- Obama’s regulatory agenda will cost U.S. economy $143B next year: report
- Patriot Act author on James Clapper: Fire, prosecute him
- Russia P.M. Medvedev: No amnesty for political prisoners
- Michigan GOP Senate hopeful reminds government is the ‘servant’
- Christmas, by Congress: Members mull a 15-cent tax on trees
- U.S. unemployment falls to five-year low of 7 percent; 203K jobs added
- World mourns Nelson Mandela and celebrates his life; burial set for Dec. 15
- Bill O’Reilly reminds: Nelson Mandela ‘was a communist’
- John Boehner says GOP should support gay candidates: ‘I do’
- Grass-Whopper: Pan-fried cricket burgers go over big in New York City
Bombing in Syrian capital of Damascus kills 25
DAMASCUS, Syria — A bomb exploded Friday at a busy Damascus intersection, killing 25 people and wounding dozens in the second major attack in the Syrian capital in as many weeks, officials said, vowing to respond to further security threats with an “iron fist.”
The government blamed “terrorists,” saying a suicide bomber had blown himself up in the crowded Midan district. But the country’s opposition demanded an independent investigation, accusing forces loyal to the Syrian regime of being behind the bombing to tarnish a 10-month-old uprising against President Bashar Assad.
“Is there anything worse than these crimes?” said Majida Jomaa, a 30-year-old housewife who ran to the streets after hearing the explosion around 11 a.m. “Is this freedom?”
It was impossible to determine the exact target of the blast, but a police bus was riddled with shrapnel and blood was splattered on its seats, according to Syrian TV video and a government official. Blood also stained the street, which was littered with shattered glass.
The bomber “detonated himself with the aim of killing the largest number of people,” Interior Minister Mohammed Shaar told reporters. State media said most of the dead were civilians but security forces were also among them.
Midan is one of several Damascus neighborhoods that has seen frequent anti-Assad protests on Fridays since the uprising began in March, inspired by the revolutions around the Arab world.
The violence marks a dramatic escalation of bloodshed in Syria as Arab League observers tour the country to investigate Assad’s bloody crackdown on dissent. The monitoring mission will issue its first findings Sunday at a meeting in Cairo.
In a statement, the Interior Ministry vowed to respond to any security threats with an “iron fist.”
Syria’s state media, SANA, put the initial death toll at 25 and more than 60 wounded. The death toll included 10 confirmed dead and the remains of an estimated 15 others whose bodies had yet to be identified.
“I found bodies on the ground, including one of a man who was carrying two boxes of yogurt,” Midan resident Anis Hassan Tinawi, 55, told the AP.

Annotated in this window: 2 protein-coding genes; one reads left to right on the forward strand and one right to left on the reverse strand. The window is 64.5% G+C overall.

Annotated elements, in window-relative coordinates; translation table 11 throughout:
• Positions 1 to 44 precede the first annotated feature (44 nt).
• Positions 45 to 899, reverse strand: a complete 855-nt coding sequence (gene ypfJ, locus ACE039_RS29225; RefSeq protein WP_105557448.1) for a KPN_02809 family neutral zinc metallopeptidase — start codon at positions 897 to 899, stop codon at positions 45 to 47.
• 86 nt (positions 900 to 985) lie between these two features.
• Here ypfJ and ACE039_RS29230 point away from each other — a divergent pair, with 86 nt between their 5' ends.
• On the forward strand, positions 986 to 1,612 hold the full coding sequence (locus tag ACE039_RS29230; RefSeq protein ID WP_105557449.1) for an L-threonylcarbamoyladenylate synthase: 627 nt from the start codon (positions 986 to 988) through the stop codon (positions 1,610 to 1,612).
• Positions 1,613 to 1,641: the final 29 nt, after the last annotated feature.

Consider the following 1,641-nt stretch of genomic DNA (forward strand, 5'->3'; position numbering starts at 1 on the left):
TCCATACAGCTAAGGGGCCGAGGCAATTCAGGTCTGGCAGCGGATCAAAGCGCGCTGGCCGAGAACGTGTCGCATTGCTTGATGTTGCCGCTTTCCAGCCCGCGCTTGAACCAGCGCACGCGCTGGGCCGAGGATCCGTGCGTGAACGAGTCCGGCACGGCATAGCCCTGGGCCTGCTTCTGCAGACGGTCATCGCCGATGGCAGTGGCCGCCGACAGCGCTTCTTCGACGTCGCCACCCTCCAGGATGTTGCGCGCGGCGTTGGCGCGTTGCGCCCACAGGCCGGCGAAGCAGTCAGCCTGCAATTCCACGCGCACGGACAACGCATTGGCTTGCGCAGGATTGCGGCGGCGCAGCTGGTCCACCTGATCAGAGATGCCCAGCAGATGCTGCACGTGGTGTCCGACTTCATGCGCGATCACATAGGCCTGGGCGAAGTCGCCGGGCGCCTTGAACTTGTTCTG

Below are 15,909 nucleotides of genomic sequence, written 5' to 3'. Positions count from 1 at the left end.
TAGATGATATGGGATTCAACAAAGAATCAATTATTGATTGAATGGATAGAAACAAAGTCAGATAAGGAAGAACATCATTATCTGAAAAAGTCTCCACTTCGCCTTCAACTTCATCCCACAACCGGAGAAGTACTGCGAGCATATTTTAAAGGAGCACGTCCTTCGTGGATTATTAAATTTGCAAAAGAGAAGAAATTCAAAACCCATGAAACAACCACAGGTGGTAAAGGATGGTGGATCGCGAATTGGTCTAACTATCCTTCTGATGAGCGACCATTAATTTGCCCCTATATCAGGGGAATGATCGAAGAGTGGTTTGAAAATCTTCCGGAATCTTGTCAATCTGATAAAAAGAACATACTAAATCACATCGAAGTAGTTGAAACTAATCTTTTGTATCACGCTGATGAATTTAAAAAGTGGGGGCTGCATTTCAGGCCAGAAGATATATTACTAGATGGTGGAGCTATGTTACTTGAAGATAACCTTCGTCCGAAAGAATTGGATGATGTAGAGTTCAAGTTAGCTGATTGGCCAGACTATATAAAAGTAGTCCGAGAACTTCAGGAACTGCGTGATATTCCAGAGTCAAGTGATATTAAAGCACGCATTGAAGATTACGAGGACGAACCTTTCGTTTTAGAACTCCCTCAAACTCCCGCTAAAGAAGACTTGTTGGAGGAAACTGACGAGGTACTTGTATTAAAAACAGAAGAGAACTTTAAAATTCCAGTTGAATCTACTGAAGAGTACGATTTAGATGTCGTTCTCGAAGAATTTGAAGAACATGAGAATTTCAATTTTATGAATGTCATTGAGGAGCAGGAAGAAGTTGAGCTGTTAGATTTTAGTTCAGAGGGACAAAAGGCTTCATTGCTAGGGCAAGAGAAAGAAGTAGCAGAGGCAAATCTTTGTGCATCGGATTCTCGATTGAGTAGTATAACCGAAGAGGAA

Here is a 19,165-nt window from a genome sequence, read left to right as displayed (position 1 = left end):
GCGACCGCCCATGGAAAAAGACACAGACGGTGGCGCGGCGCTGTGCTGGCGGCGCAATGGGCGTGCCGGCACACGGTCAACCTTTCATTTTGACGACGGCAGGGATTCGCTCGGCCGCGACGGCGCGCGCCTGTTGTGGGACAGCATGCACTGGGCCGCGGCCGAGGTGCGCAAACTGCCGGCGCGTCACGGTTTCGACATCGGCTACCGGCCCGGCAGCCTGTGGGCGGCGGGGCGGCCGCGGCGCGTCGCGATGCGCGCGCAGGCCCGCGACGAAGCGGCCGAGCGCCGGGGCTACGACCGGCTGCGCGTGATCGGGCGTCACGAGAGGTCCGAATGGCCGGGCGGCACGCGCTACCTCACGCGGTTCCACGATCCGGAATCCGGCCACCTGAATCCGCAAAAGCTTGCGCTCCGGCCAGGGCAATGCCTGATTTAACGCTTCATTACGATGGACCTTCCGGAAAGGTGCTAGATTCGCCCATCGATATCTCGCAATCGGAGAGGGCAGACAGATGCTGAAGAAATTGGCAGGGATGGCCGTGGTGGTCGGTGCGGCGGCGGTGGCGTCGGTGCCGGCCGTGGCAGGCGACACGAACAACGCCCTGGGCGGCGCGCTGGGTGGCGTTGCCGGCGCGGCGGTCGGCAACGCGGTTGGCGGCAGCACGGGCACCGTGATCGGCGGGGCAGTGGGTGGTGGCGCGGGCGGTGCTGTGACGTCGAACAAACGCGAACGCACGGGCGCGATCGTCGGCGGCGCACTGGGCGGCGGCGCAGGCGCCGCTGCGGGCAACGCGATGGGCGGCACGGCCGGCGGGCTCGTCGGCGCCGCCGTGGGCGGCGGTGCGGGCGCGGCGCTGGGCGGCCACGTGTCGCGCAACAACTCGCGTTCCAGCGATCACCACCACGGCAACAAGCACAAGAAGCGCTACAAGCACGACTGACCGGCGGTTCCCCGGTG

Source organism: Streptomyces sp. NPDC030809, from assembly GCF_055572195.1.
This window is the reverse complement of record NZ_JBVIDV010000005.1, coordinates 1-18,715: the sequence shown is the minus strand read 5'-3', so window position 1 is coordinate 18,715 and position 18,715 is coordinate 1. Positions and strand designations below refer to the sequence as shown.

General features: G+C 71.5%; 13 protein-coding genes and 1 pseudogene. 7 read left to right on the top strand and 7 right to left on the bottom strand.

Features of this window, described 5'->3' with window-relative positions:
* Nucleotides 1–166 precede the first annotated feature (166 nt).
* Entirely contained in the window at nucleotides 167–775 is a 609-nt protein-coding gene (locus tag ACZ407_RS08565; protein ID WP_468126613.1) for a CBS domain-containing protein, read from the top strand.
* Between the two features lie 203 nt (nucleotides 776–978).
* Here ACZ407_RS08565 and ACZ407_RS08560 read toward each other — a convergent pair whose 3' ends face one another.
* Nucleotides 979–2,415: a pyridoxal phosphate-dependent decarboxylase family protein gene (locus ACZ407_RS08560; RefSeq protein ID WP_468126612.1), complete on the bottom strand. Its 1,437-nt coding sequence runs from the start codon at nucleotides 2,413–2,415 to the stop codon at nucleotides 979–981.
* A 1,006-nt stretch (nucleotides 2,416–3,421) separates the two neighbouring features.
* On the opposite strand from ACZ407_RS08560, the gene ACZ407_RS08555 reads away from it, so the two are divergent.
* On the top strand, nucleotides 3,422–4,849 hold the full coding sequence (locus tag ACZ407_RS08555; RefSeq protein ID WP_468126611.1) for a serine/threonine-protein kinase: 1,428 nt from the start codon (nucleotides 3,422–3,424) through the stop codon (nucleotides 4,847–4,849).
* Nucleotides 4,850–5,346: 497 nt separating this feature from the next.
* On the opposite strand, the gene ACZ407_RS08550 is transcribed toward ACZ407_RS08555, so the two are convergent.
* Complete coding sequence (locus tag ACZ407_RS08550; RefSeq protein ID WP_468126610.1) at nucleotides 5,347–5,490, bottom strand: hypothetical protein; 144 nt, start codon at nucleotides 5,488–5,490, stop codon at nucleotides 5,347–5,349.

The blast came exactly two weeks after twin bombings targeting intelligence agencies in Damascus killed 44 people. The regime blamed terrorists for those explosions as well.
A Syrian official, speaking on condition of anonymity because he was not allowed to talk publicly to the media, said a smaller bomb exploded Friday in the Damascus suburb of Tal, killing a girl. Security experts dismantled another bomb nearby, he said.
While many of the anti-government protests sweeping the country remain peaceful, the uprising as a whole has become more violent in recent months as frustrated demonstrators take up arms to protect themselves from the steady military assault. An increasing number of army defectors also have launched attacks, killing soldiers and security forces.
The unrest has posed the most serious challenge to the Assad family’s 40-year dynasty. The regime’s crackdown has led to broad worldwide condemnation and sanctions, eviscerated the economy and left Assad an international pariah just as he was trying to open up his country and modernize the economy.
- Spike in battlefield deaths linked to restrictive rules of engagement
- Activists urge Obama to go rogue, sidestep Congress
- Bill OReilly reminds: Nelson Mandela was a communist
- PRUDEN: British press horrified as London's new mayor dares to proclaim the truth
- U.S. pilot scares off Iranians with 'Top Gun'-worthy stunt: 'You really ought to go home'
- Obama administration issues permits for wind farms to kill more eagles
- Inside China: Nuclear submarines capable of widespread attack on U.S.
- NAPOLITANO: Pope Francis should be saving souls, not pocketbooks
- CARSON: Getting to the top by starting at the bottom
- Obamas call to close Vatican embassy is 'slap in the face' to Roman Catholics
Independent voices from the The Washington Times Communities
Interviews and show reviews from the Los Angeles punk scene past and present. Los Angeles has always been rich in punk rock talent since punk rock was born.
Inside the sport of hockey from a scout’s perspective
Classical music and the performing arts: news and reviews you can use.
For moms, dads, kids, tech heads, travelers, kitchen mavens and everyone else on your holiday gift list
White House pets gone wild!